I often go to the local Asian grocery store, H-Mart, to explore their large, diverse and inexpensive produce section. My local Stop & Shop will have two or three types of mushroom, but H-mart will have 10-none costing more than $4. Occasionally I’ll find a vegetable I’ve never heard of there and take it home, hoping I’ll be able to make something delicious and new.
It was through one of those experiments that I first tried crown daisies (also called chrysanthemum greens). When I got them I imagined they would be a little bitter, like dandelion or mustard greens (which I had been eating a lot). I was pleasantly surprise when I first cooked them, and learned that crown daisy was like nothing I had ever had before.
I cooked my crown daisy by cutting them in half and blanching the stems for 40 seconds and the leaves for 20. The stems were crisp, yet pliable and not at all stringy or fibrous. The leaves had a soft, floral taste that was both subtle and distinct. There was not an ounce of bitterness in the plant. It felt soft, but not mushy.
I began to second guess the sauce I had decided to use on the greens- it was a strong, salty and spicy tahini sauce whos flavors had been intended to stand up to a bitter green, not the gentle, floral leaves I had cooked. But, in the spirit of experimentation I tossed the greens in the sesame sauce.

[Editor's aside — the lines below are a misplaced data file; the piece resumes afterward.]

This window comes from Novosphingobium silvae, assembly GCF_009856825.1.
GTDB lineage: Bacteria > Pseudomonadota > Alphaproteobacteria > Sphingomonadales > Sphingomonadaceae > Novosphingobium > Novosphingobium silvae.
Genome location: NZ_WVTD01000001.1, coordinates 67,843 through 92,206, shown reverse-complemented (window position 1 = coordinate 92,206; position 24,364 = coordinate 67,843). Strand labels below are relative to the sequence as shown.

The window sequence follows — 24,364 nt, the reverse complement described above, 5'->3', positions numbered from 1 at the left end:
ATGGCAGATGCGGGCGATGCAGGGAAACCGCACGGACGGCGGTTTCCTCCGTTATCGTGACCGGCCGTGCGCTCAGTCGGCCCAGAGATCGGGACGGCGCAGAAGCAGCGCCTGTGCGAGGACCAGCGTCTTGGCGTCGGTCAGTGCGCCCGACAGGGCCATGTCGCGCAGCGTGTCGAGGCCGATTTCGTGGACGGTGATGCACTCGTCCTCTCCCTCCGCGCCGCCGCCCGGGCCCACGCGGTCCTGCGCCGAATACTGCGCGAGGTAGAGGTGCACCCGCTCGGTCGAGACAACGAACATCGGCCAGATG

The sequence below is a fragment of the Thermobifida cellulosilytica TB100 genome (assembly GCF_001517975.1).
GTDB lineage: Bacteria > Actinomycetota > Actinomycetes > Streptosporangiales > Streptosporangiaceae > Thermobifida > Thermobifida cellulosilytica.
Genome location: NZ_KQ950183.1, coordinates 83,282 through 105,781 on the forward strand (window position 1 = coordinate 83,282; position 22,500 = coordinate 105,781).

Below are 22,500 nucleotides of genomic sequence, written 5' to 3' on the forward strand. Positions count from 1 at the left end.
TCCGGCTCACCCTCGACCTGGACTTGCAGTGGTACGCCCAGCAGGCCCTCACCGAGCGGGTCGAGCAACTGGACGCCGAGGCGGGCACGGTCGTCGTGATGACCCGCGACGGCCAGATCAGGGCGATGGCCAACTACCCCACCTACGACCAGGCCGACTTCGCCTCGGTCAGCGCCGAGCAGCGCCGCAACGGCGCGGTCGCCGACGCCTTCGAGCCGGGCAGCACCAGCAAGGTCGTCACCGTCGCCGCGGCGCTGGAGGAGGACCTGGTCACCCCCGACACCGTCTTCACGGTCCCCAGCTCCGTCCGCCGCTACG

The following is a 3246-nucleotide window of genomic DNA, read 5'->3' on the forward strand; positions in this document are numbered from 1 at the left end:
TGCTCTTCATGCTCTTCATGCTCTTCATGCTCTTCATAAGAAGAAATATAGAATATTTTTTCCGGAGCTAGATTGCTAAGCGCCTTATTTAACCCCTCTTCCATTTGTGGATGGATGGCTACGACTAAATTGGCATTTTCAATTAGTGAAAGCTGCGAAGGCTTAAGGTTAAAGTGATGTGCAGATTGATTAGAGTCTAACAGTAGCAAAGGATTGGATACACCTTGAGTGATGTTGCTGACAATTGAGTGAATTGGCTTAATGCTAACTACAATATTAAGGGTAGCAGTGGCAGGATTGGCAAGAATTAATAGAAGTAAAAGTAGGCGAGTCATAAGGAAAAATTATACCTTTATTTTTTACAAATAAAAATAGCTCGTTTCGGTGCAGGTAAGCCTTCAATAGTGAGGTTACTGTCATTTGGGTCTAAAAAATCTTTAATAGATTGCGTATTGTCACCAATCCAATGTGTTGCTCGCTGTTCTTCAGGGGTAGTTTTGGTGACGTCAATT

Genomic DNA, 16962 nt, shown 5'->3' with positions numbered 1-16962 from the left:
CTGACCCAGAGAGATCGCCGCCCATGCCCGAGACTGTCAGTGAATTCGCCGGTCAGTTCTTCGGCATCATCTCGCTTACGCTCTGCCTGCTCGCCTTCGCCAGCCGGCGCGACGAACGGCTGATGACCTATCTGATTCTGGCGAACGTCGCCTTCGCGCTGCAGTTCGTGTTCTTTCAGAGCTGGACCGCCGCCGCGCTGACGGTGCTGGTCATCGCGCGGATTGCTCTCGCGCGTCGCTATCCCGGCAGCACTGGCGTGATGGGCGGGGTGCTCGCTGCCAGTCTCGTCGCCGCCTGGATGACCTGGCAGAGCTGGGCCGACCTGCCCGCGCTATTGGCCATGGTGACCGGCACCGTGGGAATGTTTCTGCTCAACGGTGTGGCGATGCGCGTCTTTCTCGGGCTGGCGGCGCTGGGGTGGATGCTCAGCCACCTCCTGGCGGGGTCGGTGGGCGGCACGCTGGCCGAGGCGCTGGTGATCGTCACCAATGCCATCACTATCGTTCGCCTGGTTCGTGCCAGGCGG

The daisies surprised me yet again, that subtle, floral flavor swam through, neither obscuring nor being drowned out by the tahini. The two flavors complimented each other well, and it has become a quick favorite in my house. If you are unable to find crown daisy, the tahini sauce will work well on a variety of greens- but on the daisies, it’s magic. See below for the full recipe, and let me know your thoughts!
Crown Daisies in Tahini Sauce
- 1 bunch of crown daisies (also called chrysanthemum greens)
- 2 TBSP tahini
- 2 TBSP soy sauce
- 1 TBSP garlic Chile sauce
- 1 TBSP sesame oil
- 1 tsp sesame seeds
1. Put a medium sauce pan of water on the stove to boil. While that heats up wash the crown daisies and chop them roughly in half so that one half has the thick stems, while the other is thinner with the leaves.
2. In a medium bowl, whisk together the tahini, soy sauce, garlic chile sauce and sesame oil.
3. Once the water has boiled, add the thick stems to the boiling water and quickly blanch for 30-50 seconds. Remove the stems from the pot (save the boiling water!) and let drain in a colander. In the same boiling water add the half of the greens with leaves, and allow to blanch for 15-30 seconds. Poor the greens and water into the colander, and shock with cold water to prevent any further cooking. Shake out as much water as possible, and leave to drain for a few moments.
4. In a serving bowl toss the greens in the tahini sauce. For a finishing touch, sprinkle the sesame seeds on top. Serve immediately, or refrigerate for later.